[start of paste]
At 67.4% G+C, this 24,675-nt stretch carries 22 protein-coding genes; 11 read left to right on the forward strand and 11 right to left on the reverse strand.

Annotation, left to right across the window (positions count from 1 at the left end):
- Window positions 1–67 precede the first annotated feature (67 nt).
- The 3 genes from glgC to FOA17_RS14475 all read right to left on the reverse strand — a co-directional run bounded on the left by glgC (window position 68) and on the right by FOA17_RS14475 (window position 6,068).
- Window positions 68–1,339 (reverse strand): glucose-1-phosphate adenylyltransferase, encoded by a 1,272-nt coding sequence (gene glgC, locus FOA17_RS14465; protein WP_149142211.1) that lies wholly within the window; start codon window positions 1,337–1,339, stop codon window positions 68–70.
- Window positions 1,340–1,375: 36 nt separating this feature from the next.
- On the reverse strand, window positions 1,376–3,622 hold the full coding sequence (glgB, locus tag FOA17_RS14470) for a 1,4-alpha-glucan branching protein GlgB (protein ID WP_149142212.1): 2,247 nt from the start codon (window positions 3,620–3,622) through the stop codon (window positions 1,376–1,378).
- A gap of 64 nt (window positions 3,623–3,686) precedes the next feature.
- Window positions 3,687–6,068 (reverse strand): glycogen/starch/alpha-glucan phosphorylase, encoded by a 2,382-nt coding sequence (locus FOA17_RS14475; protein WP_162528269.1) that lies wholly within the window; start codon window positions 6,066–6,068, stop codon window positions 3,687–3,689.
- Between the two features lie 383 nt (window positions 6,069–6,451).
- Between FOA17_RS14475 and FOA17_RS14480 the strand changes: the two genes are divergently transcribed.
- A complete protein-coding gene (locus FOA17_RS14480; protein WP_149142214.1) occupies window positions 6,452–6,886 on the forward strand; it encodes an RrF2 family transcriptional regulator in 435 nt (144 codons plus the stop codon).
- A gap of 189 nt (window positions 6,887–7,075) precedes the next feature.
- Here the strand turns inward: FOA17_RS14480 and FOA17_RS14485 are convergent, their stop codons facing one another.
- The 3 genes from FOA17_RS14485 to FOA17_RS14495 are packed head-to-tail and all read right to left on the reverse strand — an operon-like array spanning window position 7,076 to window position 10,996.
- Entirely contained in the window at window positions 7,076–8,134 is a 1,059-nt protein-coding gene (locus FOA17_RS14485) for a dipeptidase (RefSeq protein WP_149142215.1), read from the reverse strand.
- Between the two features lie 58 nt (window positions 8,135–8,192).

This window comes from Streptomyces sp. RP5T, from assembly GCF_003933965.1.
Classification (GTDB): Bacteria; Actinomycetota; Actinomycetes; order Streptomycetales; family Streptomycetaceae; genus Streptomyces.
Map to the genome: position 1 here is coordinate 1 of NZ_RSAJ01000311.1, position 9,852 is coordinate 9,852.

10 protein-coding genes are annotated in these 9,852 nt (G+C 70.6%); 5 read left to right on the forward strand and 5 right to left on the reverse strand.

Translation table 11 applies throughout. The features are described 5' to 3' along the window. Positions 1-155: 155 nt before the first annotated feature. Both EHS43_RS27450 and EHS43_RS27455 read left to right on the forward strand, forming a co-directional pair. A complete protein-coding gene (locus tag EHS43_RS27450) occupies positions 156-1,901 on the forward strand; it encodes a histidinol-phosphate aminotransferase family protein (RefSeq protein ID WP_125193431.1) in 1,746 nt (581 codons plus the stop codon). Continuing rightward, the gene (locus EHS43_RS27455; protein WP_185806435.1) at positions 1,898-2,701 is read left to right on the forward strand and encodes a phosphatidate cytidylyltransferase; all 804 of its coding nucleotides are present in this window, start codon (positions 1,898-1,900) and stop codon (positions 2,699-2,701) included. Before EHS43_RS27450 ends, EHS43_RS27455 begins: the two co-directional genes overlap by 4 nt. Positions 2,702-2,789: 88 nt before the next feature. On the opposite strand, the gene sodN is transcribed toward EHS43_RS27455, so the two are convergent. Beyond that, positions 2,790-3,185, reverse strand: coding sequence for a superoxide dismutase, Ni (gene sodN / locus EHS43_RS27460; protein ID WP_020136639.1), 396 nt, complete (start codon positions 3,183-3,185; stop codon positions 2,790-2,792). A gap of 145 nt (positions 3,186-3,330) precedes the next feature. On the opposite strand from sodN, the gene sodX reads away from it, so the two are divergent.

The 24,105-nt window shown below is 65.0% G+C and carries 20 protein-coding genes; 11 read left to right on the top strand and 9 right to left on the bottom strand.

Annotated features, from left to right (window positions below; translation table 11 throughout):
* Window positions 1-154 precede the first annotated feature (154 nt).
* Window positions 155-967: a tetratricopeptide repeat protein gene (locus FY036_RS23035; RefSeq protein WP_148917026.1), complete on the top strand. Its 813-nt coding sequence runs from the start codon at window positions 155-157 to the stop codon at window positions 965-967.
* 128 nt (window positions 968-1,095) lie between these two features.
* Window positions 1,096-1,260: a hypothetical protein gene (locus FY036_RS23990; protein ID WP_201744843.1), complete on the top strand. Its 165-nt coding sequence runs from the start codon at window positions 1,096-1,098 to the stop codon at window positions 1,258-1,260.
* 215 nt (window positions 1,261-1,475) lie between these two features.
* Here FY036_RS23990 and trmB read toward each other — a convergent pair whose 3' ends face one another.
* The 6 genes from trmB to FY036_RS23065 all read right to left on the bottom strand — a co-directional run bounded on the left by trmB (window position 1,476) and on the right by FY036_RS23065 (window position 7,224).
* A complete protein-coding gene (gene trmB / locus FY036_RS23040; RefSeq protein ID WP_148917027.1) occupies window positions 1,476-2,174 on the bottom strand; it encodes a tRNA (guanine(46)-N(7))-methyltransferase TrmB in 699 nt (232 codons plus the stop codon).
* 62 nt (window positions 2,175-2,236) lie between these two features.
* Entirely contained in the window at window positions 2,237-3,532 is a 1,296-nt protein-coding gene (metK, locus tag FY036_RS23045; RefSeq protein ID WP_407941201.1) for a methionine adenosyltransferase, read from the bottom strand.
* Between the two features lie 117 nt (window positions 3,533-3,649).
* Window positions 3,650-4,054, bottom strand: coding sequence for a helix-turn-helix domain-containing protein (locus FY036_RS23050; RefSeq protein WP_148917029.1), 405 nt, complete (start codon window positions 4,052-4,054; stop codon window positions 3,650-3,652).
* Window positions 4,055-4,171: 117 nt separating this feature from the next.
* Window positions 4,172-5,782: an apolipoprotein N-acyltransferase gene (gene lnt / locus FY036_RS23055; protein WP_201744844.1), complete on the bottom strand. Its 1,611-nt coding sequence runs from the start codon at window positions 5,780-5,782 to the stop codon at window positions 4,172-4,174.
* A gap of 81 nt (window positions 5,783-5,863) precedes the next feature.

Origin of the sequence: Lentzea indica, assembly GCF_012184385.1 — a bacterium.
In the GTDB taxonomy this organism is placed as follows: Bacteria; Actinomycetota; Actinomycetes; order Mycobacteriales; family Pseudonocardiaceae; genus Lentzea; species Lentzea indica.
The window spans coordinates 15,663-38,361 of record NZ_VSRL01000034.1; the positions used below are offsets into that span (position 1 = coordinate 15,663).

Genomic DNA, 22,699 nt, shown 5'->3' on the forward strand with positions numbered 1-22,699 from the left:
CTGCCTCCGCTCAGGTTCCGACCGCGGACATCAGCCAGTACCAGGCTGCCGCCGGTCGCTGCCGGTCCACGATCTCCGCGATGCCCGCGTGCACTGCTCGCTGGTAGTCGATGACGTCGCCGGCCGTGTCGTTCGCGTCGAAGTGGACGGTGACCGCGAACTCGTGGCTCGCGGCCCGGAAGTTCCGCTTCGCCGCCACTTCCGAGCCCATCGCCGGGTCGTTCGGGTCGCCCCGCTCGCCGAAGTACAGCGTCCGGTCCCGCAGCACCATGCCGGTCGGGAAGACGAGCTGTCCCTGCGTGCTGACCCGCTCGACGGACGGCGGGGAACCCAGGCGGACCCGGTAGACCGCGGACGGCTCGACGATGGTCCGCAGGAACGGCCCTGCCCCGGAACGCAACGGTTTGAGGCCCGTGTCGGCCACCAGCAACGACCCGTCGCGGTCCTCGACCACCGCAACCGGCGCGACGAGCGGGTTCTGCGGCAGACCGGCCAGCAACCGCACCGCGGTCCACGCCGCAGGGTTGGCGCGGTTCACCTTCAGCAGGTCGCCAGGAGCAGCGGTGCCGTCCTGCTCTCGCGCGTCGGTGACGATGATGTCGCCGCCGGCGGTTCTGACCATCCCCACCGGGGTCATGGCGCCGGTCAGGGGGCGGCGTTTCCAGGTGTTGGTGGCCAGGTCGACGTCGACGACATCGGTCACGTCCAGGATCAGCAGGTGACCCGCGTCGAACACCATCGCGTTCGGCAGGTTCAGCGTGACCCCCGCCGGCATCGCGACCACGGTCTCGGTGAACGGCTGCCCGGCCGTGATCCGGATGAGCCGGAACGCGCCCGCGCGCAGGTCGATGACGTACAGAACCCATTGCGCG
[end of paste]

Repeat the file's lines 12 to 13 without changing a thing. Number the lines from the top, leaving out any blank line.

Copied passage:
- A complete protein-coding gene (locus FOA17_RS14480; protein WP_149142214.1) occupies window positions 6,452–6,886 on the forward strand; it encodes an RrF2 family transcriptional regulator in 435 nt (144 codons plus the stop codon).
- A gap of 189 nt (window positions 6,887–7,075) precedes the next feature.